December has arrived and ???tis the season to be jolly.
Unfortunately for some, an eagerly awaited holiday may turn sour when the accommodation isn't what was expected or the guest is hit with hidden costs.
What are your legal rights as a guest on holiday?
You should first take a look at the terms and conditions of the accommodation provider, which you would have agreed to (although may not have read) at the time of booking.
What happens when the room you booked isn't the one you get?
The Australian Consumer Law provides some protection, requiring the accommodation provider guarantee:
- the accommodation matches the advertised description - it can't be false or misleading; (the apartment advertised with stunning beach views should have more than a glimpse of the water), and;
- it is safe and of a reasonable quality (the kitchen shouldn't reveal what the last guests had for dinner).
You won't be compensated for minor problems that can be easily rectified within a reasonable time. If the issue can't be fixed then you can choose between a refund or continue to stay in the room and be financially compensated.
What if your personal items go missing or are damaged in the hotel?
Each state varies, however, most have a monetary limit on the amount the accommodation provider will be liable (for example in Queensland it is $250 a day, and NSW and Victoria $100 for the duration of your stay). The exception to these limits is where the provider is at fault.
What if the hotel charges additional fees?
Any extra costs like breakfast or credit card fees must be disclosed to you in the advertisement and before being charged, if not, you are likely to have grounds not to pay them.
What if something unexpected happens and you need to cancel your accommodation?
Again the terms and conditions will outline your right to cancel and whether any fees will be charged, generally your booking will be subject to this. If you are going to be charged, you should try to negotiate other outcomes like changing the dates or obtaining a credit.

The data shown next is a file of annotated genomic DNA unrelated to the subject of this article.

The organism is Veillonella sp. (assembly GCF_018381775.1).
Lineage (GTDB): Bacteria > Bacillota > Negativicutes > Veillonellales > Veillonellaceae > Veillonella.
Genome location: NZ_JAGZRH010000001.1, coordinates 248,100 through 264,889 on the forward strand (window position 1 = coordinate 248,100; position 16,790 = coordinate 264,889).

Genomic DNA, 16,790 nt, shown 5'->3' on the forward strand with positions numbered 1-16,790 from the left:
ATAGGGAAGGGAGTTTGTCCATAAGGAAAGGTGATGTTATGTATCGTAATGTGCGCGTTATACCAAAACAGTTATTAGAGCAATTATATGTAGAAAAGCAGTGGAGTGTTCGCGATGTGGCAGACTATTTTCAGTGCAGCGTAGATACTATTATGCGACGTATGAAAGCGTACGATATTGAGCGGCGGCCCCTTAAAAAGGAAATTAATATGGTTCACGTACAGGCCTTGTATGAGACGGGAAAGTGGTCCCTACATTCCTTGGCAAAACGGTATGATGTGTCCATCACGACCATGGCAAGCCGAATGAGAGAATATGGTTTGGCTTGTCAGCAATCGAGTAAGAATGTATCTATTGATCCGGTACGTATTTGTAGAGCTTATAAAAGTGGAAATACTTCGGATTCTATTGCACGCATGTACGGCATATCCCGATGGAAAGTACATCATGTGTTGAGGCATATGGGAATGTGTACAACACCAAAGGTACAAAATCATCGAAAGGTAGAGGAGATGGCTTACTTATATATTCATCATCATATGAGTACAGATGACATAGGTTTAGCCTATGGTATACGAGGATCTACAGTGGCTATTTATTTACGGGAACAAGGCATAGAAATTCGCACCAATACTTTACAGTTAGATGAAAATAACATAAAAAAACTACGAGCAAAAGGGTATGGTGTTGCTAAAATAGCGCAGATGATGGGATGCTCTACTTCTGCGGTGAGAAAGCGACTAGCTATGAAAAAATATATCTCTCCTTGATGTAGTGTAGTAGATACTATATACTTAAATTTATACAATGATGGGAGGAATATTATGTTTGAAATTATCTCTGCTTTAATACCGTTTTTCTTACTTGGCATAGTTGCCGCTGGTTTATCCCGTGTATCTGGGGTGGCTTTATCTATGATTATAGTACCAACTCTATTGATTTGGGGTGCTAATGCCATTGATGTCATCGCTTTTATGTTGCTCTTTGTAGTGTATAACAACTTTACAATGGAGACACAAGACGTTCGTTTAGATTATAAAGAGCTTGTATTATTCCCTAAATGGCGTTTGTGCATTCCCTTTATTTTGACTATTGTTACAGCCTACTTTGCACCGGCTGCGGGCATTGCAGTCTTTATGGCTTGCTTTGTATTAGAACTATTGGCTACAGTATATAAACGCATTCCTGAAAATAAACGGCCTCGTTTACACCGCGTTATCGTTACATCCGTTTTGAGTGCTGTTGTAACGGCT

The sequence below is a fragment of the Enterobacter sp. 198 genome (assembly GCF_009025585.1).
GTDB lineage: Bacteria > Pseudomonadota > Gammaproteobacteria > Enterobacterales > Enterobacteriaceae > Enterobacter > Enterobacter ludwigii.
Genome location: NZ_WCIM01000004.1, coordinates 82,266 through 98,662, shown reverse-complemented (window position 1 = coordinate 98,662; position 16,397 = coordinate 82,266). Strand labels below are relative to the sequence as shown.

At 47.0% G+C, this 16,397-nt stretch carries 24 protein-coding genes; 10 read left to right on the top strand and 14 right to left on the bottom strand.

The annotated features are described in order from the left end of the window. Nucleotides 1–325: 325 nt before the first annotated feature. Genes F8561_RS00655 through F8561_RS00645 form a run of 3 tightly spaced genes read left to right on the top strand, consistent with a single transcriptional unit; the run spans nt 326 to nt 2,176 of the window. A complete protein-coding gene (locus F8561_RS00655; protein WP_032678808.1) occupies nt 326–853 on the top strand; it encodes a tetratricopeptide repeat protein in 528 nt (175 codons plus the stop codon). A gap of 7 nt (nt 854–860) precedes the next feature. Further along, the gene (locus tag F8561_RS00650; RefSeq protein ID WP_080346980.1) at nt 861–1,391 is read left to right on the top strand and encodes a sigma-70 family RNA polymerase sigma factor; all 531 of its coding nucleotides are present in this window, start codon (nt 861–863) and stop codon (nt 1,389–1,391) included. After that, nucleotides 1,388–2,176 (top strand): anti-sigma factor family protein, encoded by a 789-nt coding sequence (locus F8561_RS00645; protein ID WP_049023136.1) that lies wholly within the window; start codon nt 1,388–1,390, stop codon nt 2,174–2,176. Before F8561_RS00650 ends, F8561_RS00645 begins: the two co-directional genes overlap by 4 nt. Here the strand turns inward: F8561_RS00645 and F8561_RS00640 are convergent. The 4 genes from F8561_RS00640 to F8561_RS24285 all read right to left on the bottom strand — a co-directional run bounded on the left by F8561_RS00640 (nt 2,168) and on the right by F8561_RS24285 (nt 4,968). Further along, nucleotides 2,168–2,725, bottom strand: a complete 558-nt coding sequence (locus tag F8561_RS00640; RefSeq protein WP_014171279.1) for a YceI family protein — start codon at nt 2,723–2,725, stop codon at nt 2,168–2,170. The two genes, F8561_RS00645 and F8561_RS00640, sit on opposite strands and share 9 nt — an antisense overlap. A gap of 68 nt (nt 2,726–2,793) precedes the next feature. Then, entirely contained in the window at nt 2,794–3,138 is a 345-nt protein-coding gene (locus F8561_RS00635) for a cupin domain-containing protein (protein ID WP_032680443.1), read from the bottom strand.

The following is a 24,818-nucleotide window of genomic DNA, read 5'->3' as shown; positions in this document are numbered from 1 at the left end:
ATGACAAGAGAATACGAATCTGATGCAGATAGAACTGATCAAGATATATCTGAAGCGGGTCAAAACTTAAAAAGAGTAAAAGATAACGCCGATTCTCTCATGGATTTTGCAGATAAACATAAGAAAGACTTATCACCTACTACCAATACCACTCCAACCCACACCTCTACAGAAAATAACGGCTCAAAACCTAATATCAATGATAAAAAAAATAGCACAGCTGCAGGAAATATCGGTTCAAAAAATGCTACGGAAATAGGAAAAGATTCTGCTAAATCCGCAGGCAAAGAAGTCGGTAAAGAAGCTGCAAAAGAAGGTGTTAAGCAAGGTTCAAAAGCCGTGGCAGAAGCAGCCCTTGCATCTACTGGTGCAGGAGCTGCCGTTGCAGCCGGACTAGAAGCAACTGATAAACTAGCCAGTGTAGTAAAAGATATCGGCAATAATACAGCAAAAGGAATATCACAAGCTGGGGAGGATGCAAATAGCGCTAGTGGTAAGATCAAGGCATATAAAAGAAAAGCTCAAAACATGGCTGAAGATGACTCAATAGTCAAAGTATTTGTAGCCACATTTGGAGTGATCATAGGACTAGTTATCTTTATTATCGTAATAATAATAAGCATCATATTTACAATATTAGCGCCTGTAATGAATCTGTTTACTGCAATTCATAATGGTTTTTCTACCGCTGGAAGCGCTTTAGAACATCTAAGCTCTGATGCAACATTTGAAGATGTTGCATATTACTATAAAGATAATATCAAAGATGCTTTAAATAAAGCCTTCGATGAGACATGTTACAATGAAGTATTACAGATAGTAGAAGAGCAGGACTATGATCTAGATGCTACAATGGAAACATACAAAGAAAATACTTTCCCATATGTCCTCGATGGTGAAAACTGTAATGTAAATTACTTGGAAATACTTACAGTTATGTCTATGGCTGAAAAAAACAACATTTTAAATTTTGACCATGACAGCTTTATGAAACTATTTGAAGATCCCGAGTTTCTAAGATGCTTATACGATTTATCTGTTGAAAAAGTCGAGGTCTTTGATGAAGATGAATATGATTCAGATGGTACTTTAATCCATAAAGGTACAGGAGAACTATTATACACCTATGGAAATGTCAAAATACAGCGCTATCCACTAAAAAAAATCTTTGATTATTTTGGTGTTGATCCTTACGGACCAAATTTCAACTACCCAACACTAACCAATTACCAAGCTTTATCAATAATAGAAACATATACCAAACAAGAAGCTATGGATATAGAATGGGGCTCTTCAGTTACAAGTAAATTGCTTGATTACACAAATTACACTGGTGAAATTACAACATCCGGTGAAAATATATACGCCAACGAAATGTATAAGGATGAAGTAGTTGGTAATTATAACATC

How much can be charged upon cancellation?
The law says the fee cannot be excessive or unfair, this will take into account what the cancellation has cost the business. For example, cancellation on the same day you intended to check in would likely allow the provider to charge the full amount, compared with cancelling a few months in advance.
Some online accommodation sites offer cheaper accommodation prices in return for prepaying the full amount of the accommodation, and many of these require you to agree to lose the full amount paid on cancellation.
If you take out travel insurance when you book your holiday, generally this will cover any costs you incur caused by cancelling because of unforeseen circumstances.
If you can't sort the issue out with the accommodation provider directly, contact your state's consumer affairs department or the ACCC.
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Alison and Jillian Barrett are both principals at Maurice Blackburn Lawyers. The Queensland sisters are experienced lawyers and passionate social justice campaigners. Alison juggles motherhood, as well as heading up a major legal practice area. Younger sister Jillian also leads a team of lawyers and sports a double degree in Law and Journalism.